The records should be monitored for quality, adequacy and retention.

A Looked After Review should be convened where:

  • The child is, or has been, persistently absent from the placement;
  • The placement provider, parents or area authority are concerned that the child is at risk of harm; or
  • The child so requests, unless the Independent Reviewing Officer considers that the review is not justified.

See also Looked After Reviews.


7. Ending of Placements

Prior to a placement ending, the social worker will notify the Placements Business and Contracts Team to ensure that appropriate formal notice is given to the provider. The Placements Business and Contracts Team will notify the finance department to cease payments. When the placement ends, the child's social worker must update the child's electronic records and notify the Placements Business and Contracts Team that payments to the carer/provider will cease. The social worker will also send copies to those notified when the placement was made.

All written information on the child, which the foster carer holds, should be transferred to the supervising social worker for transfer to the child's social worker.

Children must, when they leave the home, be helped to understand the reasons and be supported with the transition - including return home and independence.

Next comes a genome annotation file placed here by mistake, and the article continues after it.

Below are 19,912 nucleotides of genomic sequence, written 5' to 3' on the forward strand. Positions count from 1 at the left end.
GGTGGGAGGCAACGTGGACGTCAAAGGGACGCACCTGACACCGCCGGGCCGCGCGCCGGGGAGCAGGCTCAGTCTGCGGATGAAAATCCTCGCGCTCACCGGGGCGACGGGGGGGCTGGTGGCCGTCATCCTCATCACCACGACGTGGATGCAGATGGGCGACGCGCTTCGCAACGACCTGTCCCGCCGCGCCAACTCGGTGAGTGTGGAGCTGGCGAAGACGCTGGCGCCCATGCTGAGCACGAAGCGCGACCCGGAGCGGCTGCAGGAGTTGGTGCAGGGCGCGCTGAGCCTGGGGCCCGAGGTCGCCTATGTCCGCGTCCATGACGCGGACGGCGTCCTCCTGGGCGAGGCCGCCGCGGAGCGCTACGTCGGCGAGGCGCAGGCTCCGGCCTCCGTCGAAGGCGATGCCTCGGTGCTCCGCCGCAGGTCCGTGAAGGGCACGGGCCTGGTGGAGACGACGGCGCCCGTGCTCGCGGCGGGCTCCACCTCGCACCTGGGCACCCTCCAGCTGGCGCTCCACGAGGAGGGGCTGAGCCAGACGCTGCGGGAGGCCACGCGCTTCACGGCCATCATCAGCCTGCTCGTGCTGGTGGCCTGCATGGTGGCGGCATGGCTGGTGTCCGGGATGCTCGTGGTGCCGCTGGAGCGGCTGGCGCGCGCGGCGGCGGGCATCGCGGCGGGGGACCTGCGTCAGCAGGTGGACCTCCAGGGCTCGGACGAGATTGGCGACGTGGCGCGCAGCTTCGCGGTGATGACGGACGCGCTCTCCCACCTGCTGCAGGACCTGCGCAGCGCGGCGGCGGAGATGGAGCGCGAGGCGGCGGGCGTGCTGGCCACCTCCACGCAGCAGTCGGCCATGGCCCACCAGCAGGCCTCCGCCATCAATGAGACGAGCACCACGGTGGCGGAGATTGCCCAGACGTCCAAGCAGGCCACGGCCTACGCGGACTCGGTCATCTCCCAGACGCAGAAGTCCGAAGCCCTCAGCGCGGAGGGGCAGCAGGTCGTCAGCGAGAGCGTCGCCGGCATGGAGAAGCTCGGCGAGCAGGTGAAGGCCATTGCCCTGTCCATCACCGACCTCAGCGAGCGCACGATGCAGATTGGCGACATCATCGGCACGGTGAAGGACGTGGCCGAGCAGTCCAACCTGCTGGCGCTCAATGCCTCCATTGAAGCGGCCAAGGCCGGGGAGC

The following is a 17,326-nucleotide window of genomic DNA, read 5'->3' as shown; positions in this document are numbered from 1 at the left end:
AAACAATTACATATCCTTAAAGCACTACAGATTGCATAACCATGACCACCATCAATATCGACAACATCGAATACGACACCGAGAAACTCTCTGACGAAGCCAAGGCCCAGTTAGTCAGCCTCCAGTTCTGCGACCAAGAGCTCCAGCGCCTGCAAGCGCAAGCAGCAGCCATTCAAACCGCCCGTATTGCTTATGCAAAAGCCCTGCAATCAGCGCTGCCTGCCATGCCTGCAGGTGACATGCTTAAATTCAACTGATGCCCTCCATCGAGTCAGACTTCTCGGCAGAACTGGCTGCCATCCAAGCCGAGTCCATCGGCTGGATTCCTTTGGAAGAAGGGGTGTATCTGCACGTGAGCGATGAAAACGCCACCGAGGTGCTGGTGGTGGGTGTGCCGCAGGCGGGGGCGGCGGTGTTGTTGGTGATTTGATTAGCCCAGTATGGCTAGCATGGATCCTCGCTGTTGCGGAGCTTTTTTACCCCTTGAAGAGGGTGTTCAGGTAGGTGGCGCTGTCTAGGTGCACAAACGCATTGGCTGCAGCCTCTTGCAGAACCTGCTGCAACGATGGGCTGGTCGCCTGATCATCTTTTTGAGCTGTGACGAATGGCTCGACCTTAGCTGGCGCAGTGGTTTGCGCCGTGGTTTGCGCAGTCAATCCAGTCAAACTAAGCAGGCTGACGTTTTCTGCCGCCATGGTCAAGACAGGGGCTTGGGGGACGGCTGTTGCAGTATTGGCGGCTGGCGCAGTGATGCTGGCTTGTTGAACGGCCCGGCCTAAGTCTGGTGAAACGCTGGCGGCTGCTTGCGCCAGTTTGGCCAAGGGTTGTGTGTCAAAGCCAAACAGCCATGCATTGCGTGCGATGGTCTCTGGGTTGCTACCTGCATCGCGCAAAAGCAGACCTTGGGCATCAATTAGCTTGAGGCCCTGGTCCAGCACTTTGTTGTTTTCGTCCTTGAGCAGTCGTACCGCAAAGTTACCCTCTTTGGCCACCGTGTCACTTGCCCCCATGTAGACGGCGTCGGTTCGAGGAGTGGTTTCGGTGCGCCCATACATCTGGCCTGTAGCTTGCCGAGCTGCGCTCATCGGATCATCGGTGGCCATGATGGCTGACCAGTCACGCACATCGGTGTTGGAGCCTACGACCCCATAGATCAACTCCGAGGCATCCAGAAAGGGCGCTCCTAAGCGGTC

Foster carers must be supported to maintain links with children who leave their care, where appropriate.

In appropriate cases, the foster carer should be asked to complete an end of placement report.

Where the placement ends in an unplanned way, consideration should be given to holding a Disruption Meeting - see Placement Planning and Disruption Meetings Procedure.

Where a former carer’s records are requested by a new agency, these must be made available within one month of the request.


8. Temporary Approval as Foster Carers of Approved Prospective Adopters

A person who is approved as a prospective adopter may be given temporary approval as a local authority foster carer for a named Looked After child, where the local authority consider that this is in the child’s best interests.

Before giving such approval, the responsible authority must:

  • Assess the suitability of that person to care for the child as a foster care; and
  • Consider whether, in all the circumstances and taking into account the services to be provided by the responsible authority, the proposed arrangements will safeguard and promote the child’s welfare and meet the child’s needs as set out in the Care Plan.